If anyone knows the name “Draganfly,” it may be from an unfortunate news story from last week. The Canadian company’s plan to test a coronavirus-monitoring “pandemic drone” in Westport, Connecticut, came to a halt when anxious citizens and civil rights advocates got wind of it.
But that was just one town. The company says it has many other takers, and that the pandemic drone is far from dead. News site VentureBeat has a great in-depth look at the drone company’s COVID-19 work that is well worth a thorough read. But here are a few highlights.
A longtime player
Though it may not be a household name like DJI, Draganfly is a longstanding player in the drone industry. It was founded in 1998 and has focused on enterprise customers rather than consumers. For instance, it provides contract engineering services to US-based military contractors. The company also builds drones and ground-based robots for clients. And it provides software and services for managing drones.
New health-monitoring tech
About three months ago, Draganfly began noticing the emergence of the coronavirus and its spread beyond China. The company wanted to find a high-value way to address the problem, and it hit upon assessing public health from the air.
Draganfly didn’t have the AI technology for that, so it turned to an old customer, the University of South Australia. Together with the Australian government, the university had developed something called the Vital Intelligence Project. It’s a suite of artificial intelligence vision tools that can measure health indicators for individuals, such as temperatures, heart rates, and respiratory rates. The tech was originally intended for projects like disaster relief. It would provide assessment of physical health in a group and help aid workers know where to dispatch help first.
Draganfly licensed the core technology and began the complex work of integrating it into its drone systems for monitoring health in the pandemic. While the system does measure individuals, they are anonymized and used only as indicators for the health of groups.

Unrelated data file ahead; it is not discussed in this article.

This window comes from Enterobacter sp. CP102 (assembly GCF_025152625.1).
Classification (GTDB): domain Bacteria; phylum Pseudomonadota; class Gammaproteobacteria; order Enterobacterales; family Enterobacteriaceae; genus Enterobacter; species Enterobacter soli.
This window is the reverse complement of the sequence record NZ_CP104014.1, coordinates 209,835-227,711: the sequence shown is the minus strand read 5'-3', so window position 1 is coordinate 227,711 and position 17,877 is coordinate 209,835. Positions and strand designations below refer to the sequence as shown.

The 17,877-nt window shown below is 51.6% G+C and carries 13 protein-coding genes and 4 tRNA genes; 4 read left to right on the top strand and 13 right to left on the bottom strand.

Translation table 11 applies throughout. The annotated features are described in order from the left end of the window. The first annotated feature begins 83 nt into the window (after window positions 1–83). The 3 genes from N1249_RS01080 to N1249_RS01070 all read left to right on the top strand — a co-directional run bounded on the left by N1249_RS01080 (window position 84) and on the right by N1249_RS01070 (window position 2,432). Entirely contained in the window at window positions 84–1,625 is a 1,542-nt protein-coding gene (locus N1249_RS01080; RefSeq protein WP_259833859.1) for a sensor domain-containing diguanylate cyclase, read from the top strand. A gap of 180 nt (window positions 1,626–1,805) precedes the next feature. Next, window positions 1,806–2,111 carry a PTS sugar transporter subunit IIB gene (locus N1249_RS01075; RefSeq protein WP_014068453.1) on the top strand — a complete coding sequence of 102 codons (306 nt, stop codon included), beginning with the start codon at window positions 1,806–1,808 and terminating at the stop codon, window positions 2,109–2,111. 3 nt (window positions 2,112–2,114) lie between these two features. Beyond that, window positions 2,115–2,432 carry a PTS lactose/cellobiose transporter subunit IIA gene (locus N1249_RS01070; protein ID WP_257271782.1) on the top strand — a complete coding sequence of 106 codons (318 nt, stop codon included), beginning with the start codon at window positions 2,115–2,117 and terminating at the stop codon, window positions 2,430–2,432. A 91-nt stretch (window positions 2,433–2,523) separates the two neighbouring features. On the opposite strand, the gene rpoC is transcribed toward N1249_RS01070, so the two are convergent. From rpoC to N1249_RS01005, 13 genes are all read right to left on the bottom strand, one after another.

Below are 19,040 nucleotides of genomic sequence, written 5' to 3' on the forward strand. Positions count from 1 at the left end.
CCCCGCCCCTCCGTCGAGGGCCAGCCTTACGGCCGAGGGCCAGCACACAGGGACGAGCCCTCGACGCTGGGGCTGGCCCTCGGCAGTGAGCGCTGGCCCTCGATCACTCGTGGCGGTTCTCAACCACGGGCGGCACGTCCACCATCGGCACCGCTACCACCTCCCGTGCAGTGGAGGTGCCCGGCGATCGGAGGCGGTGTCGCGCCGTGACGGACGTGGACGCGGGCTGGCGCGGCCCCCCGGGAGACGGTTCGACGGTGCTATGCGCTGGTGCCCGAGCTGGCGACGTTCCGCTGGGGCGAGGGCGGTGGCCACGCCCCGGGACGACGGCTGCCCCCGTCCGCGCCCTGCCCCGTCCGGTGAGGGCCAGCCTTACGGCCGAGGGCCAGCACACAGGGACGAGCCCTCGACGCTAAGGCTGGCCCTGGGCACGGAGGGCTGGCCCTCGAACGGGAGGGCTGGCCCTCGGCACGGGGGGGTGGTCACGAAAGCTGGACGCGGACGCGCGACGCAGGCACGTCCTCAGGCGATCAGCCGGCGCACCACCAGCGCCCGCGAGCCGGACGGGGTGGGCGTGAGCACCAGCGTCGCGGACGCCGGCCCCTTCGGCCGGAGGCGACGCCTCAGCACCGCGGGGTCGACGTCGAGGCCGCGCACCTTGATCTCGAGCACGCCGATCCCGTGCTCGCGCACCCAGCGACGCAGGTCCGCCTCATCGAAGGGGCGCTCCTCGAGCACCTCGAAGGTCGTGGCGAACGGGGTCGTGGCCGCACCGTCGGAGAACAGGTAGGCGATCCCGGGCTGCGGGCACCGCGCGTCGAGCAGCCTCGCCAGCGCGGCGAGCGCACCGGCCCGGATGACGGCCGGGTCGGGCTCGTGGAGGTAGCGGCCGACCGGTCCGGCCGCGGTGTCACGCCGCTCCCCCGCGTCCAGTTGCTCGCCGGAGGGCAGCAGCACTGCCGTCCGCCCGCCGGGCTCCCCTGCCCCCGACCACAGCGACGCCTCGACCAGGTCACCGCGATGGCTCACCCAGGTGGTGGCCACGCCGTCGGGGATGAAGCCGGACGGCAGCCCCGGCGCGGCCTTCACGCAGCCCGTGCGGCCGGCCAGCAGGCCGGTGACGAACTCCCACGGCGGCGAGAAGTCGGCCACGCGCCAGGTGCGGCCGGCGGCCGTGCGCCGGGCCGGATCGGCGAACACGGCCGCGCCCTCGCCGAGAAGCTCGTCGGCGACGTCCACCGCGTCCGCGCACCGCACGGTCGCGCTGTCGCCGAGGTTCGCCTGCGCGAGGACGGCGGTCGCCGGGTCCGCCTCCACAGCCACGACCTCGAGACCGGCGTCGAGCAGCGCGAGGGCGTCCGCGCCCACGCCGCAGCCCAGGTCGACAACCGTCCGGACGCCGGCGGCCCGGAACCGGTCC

“You’re not diagnosing if somebody has COVID-19 or not,” Draganfly CEO Cameron Chell told VentureBeat, “but you are doing a health measurement and getting a pretty clear idea of the rate of infectious or respiratory diseases potentially in an area.”
The first phase was the only phase
The system can also measure space between individuals to see if social distancing is holding up. And if not, a police officer can go in to alert the crowd. As Chell told VentureBeat:
It gives the operator of the camera, typically the officer, the real-time data. They should make operational decisions at that point if they need to separate a crowd. Or everything is fine [and] they don’t need to go in and waste their time there.
By mid-April, Draganfly was ready to test the technology out, and it found a partner in Westport. The town is about an hour northeast of hard-hit New York City and is a hotspot for spread of the virus. The first phase of the project was to test the that ability to measure distances between people.
This lasted for just a day before the uproar began. It started with a small group of resident civil liberty activists who protested against an invasion of privacy. Then the ACLU of Connecticut expressed alarm at the lack of transparency around the project. For instance, how would the data collected be retained and used in the future? The New York Civil Liberties Union later joined in with its own concerns over transparency. All that proved too much negative attention for the project, and the town abruptly canceled it within days of it starting.
In hindsight, Draganfly didn’t do the best job of marketing the tech. For instance, it put out videos about the health monitoring that would come in the second phase of the test. These videos aim to show what the drone “sees.” One clip that made the rounds of news sites shows two people standing and one of them coughing. But images of people are not recorded, only the measurement of how many people in a group showed symptoms. Draganfly’s videos appeared to show the police collecting images of everyone the drone assessed, which is not the case.
And the first phase of the test, assessing social distancing, didn’t use Dragonfly drones, which Chell said can operate from at least 190 feet away using zoom lenses and high-end cameras. Instead, the test relied on low-cost drones that the city already used for its own surveillance of accident scenes. These drones, with much-less-powerful camera and stabilization systems, had to get within about 20 feet of people. At that distance you are very cognizant of a drone watching you.
Still a success?
Despite the very early termination, Chell calls the first phase of the Westport pilot project a success. He says that in its limited time, the drone was able to accurately measure distances between people and assess if social distancing was working.
And the program doesn’t end with Westport. Draganfly says that it has two more pilot projects scheduled to begin within two weeks. These are both for private sector facilities (he didn’t provide the names of the organizations). Chell also told VentureBeat that the company has been “inundated” with requests from other jurisdictions in the US that want to pilot the tech. And he says that requests from the private sector “are even more prolific.”
So we may see the pandemic drones taking flight again. The question is whether Draganfly can get the messaging right so that the drones are able to stay in the air and get the work done.